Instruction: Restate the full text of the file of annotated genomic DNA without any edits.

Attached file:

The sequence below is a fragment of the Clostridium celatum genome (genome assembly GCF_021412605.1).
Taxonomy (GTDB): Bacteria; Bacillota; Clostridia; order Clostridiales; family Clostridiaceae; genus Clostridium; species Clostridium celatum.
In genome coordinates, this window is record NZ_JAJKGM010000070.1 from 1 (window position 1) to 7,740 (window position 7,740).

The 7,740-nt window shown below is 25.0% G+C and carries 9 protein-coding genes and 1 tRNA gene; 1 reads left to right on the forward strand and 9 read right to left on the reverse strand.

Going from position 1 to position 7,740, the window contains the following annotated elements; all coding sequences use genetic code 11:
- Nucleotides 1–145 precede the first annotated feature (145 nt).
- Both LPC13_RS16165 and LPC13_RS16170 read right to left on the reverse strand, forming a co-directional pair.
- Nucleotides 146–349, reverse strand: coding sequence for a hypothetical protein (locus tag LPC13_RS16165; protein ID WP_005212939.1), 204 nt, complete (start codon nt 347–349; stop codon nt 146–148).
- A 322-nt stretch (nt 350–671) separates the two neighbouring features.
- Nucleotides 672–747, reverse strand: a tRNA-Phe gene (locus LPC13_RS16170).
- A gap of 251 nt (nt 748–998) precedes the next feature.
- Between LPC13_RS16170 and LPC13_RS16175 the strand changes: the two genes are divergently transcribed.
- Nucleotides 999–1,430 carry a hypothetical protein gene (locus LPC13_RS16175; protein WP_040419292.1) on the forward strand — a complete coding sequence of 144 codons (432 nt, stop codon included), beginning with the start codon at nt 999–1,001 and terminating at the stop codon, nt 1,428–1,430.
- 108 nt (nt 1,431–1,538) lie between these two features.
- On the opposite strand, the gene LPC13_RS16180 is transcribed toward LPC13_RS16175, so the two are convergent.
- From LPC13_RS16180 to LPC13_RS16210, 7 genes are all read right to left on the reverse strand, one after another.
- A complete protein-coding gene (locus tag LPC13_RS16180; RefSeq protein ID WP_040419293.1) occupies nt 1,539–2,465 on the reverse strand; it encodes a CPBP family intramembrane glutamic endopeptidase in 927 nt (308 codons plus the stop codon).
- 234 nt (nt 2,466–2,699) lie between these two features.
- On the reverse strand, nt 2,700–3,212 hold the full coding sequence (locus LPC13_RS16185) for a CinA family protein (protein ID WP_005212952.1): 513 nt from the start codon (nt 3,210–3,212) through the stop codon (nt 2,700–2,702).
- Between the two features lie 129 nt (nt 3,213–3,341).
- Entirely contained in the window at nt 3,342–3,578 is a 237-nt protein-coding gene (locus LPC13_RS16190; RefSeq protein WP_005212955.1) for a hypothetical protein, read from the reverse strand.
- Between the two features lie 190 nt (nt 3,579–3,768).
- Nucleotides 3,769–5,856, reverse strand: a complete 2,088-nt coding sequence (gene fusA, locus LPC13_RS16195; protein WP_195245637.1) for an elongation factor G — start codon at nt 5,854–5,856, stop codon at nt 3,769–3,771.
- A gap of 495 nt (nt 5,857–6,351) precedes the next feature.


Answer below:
The sequence below is a fragment of the Clostridium celatum genome (genome assembly GCF_021412605.1).
Taxonomy (GTDB): Bacteria; Bacillota; Clostridia; order Clostridiales; family Clostridiaceae; genus Clostridium; species Clostridium celatum.
In genome coordinates, this window is record NZ_JAJKGM010000070.1 from 1 (window position 1) to 7,740 (window position 7,740).

The 7,740-nt window shown below is 25.0% G+C and carries 9 protein-coding genes and 1 tRNA gene; 1 reads left to right on the forward strand and 9 read right to left on the reverse strand.

Going from position 1 to position 7,740, the window contains the following annotated elements; all coding sequences use genetic code 11:
- Nucleotides 1–145 precede the first annotated feature (145 nt).
- Both LPC13_RS16165 and LPC13_RS16170 read right to left on the reverse strand, forming a co-directional pair.
- Nucleotides 146–349, reverse strand: coding sequence for a hypothetical protein (locus tag LPC13_RS16165; protein ID WP_005212939.1), 204 nt, complete (start codon nt 347–349; stop codon nt 146–148).
- A 322-nt stretch (nt 350–671) separates the two neighbouring features.
- Nucleotides 672–747, reverse strand: a tRNA-Phe gene (locus LPC13_RS16170).
- A gap of 251 nt (nt 748–998) precedes the next feature.
- Between LPC13_RS16170 and LPC13_RS16175 the strand changes: the two genes are divergently transcribed.
- Nucleotides 999–1,430 carry a hypothetical protein gene (locus LPC13_RS16175; protein WP_040419292.1) on the forward strand — a complete coding sequence of 144 codons (432 nt, stop codon included), beginning with the start codon at nt 999–1,001 and terminating at the stop codon, nt 1,428–1,430.
- 108 nt (nt 1,431–1,538) lie between these two features.
- On the opposite strand, the gene LPC13_RS16180 is transcribed toward LPC13_RS16175, so the two are convergent.
- From LPC13_RS16180 to LPC13_RS16210, 7 genes are all read right to left on the reverse strand, one after another.
- A complete protein-coding gene (locus tag LPC13_RS16180; RefSeq protein ID WP_040419293.1) occupies nt 1,539–2,465 on the reverse strand; it encodes a CPBP family intramembrane glutamic endopeptidase in 927 nt (308 codons plus the stop codon).
- 234 nt (nt 2,466–2,699) lie between these two features.
- On the reverse strand, nt 2,700–3,212 hold the full coding sequence (locus LPC13_RS16185) for a CinA family protein (protein ID WP_005212952.1): 513 nt from the start codon (nt 3,210–3,212) through the stop codon (nt 2,700–2,702).
- Between the two features lie 129 nt (nt 3,213–3,341).
- Entirely contained in the window at nt 3,342–3,578 is a 237-nt protein-coding gene (locus LPC13_RS16190; RefSeq protein WP_005212955.1) for a hypothetical protein, read from the reverse strand.
- Between the two features lie 190 nt (nt 3,579–3,768).
- Nucleotides 3,769–5,856, reverse strand: a complete 2,088-nt coding sequence (gene fusA, locus LPC13_RS16195; protein WP_195245637.1) for an elongation factor G — start codon at nt 5,854–5,856, stop codon at nt 3,769–3,771.
- A gap of 495 nt (nt 5,857–6,351) precedes the next feature.